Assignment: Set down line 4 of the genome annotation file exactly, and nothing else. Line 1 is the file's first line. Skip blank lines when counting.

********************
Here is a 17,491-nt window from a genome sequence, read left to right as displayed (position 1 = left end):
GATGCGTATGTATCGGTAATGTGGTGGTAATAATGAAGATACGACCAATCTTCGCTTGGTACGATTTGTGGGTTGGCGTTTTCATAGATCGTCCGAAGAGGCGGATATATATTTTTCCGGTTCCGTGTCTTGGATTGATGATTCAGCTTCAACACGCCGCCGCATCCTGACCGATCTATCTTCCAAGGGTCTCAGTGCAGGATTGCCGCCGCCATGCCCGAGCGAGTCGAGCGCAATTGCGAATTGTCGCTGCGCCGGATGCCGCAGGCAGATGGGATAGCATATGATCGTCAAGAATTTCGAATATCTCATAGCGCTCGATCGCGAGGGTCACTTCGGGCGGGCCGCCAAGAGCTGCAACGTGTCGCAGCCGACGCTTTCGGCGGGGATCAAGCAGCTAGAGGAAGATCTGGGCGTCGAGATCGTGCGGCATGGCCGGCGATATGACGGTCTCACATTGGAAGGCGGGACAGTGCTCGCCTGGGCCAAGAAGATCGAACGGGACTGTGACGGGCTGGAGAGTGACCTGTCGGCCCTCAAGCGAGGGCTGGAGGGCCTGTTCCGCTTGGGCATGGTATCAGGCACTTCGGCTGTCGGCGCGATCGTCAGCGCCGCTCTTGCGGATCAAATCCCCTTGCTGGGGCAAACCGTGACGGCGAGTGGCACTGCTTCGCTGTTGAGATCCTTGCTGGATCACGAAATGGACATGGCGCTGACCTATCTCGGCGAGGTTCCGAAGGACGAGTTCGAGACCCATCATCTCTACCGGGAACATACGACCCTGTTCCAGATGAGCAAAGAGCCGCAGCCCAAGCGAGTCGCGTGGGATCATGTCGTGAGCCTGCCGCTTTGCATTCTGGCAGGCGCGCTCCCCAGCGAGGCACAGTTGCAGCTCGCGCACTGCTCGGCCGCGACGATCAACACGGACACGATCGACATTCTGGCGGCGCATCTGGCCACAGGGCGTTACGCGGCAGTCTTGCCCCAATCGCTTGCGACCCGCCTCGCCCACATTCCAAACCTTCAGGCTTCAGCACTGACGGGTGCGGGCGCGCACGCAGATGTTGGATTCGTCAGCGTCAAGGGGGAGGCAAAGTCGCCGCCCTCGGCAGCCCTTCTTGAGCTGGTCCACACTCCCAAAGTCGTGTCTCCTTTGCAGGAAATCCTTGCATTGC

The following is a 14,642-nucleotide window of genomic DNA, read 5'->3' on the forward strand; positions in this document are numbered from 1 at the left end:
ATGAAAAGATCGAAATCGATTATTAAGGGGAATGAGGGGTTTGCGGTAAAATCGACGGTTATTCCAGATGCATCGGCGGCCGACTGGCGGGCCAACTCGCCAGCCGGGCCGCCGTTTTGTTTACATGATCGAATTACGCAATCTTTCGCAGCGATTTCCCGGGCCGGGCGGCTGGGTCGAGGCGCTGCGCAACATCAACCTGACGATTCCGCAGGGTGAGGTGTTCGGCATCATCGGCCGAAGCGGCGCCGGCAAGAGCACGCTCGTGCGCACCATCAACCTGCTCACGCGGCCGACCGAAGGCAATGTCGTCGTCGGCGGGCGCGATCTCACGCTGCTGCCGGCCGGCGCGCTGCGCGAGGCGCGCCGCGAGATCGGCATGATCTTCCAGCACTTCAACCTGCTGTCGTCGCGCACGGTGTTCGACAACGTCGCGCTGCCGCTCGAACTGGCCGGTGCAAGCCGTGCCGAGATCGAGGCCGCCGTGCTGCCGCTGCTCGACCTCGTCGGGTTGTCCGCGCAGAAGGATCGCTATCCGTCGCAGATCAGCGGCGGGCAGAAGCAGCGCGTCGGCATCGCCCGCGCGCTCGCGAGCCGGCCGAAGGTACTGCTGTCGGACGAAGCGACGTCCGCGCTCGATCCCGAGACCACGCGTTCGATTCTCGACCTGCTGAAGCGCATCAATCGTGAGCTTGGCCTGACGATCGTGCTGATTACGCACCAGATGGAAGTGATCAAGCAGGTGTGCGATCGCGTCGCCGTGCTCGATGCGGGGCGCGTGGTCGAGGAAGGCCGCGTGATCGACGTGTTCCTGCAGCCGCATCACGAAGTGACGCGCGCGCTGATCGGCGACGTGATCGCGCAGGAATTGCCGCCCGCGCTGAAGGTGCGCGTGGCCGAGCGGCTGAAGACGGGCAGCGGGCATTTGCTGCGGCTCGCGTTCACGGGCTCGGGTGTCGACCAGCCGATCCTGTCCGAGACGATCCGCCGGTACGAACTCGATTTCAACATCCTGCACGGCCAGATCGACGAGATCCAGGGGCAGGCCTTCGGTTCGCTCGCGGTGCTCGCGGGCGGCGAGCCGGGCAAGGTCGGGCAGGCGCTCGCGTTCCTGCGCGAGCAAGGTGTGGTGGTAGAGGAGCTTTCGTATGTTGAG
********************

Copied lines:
ATGAAAAGATCGAAATCGATTATTAAGGGGAATGAGGGGTTTGCGGTAAAATCGACGGTTATTCCAGATGCATCGGCGGCCGACTGGCGGGCCAACTCGCCAGCCGGGCCGCCGTTTTGTTTACATGATCGAATTACGCAATCTTTCGCAGCGATTTCCCGGGCCGGGCGGCTGGGTCGAGGCGCTGCGCAACATCAACCTGACGATTCCGCAGGGTGAGGTGTTCGGCATCATCGGCCGAAGCGGCGCCGGCAAGAGCACGCTCGTGCGCACCATCAACCTGCTCACGCGGCCGACCGAAGGCAATGTCGTCGTCGGCGGGCGCGATCTCACGCTGCTGCCGGCCGGCGCGCTGCGCGAGGCGCGCCGCGAGATCGGCATGATCTTCCAGCACTTCAACCTGCTGTCGTCGCGCACGGTGTTCGACAACGTCGCGCTGCCGCTCGAACTGGCCGGTGCAAGCCGTGCCGAGATCGAGGCCGCCGTGCTGCCGCTGCTCGACCTCGTCGGGTTGTCCGCGCAGAAGGATCGCTATCCGTCGCAGATCAGCGGCGGGCAGAAGCAGCGCGTCGGCATCGCCCGCGCGCTCGCGAGCCGGCCGAAGGTACTGCTGTCGGACGAAGCGACGTCCGCGCTCGATCCCGAGACCACGCGTTCGATTCTCGACCTGCTGAAGCGCATCAATCGTGAGCTTGGCCTGACGATCGTGCTGATTACGCACCAGATGGAAGTGATCAAGCAGGTGTGCGATCGCGTCGCCGTGCTCGATGCGGGGCGCGTGGTCGAGGAAGGCCGCGTGATCGACGTGTTCCTGCAGCCGCATCACGAAGTGACGCGCGCGCTGATCGGCGACGTGATCGCGCAGGAATTGCCGCCCGCGCTGAAGGTGCGCGTGGCCGAGCGGCTGAAGACGGGCAGCGGGCATTTGCTGCGGCTCGCGTTCACGGGCTCGGGTGTCGACCAGCCGATCCTGTCCGAGACGATCCGCCGGTACGAACTCGATTTCAACATCCTGCACGGCCAGATCGACGAGATCCAGGGGCAGGCCTTCGGTTCGCTCGCGGTGCTCGCGGGCGGCGAGCCGGGCAAGGTCGGGCAGGCGCTCGCGTTCCTGCGCGAGCAAGGTGTGGTGGTAGAGGAGCTTTCGTATGTTGAG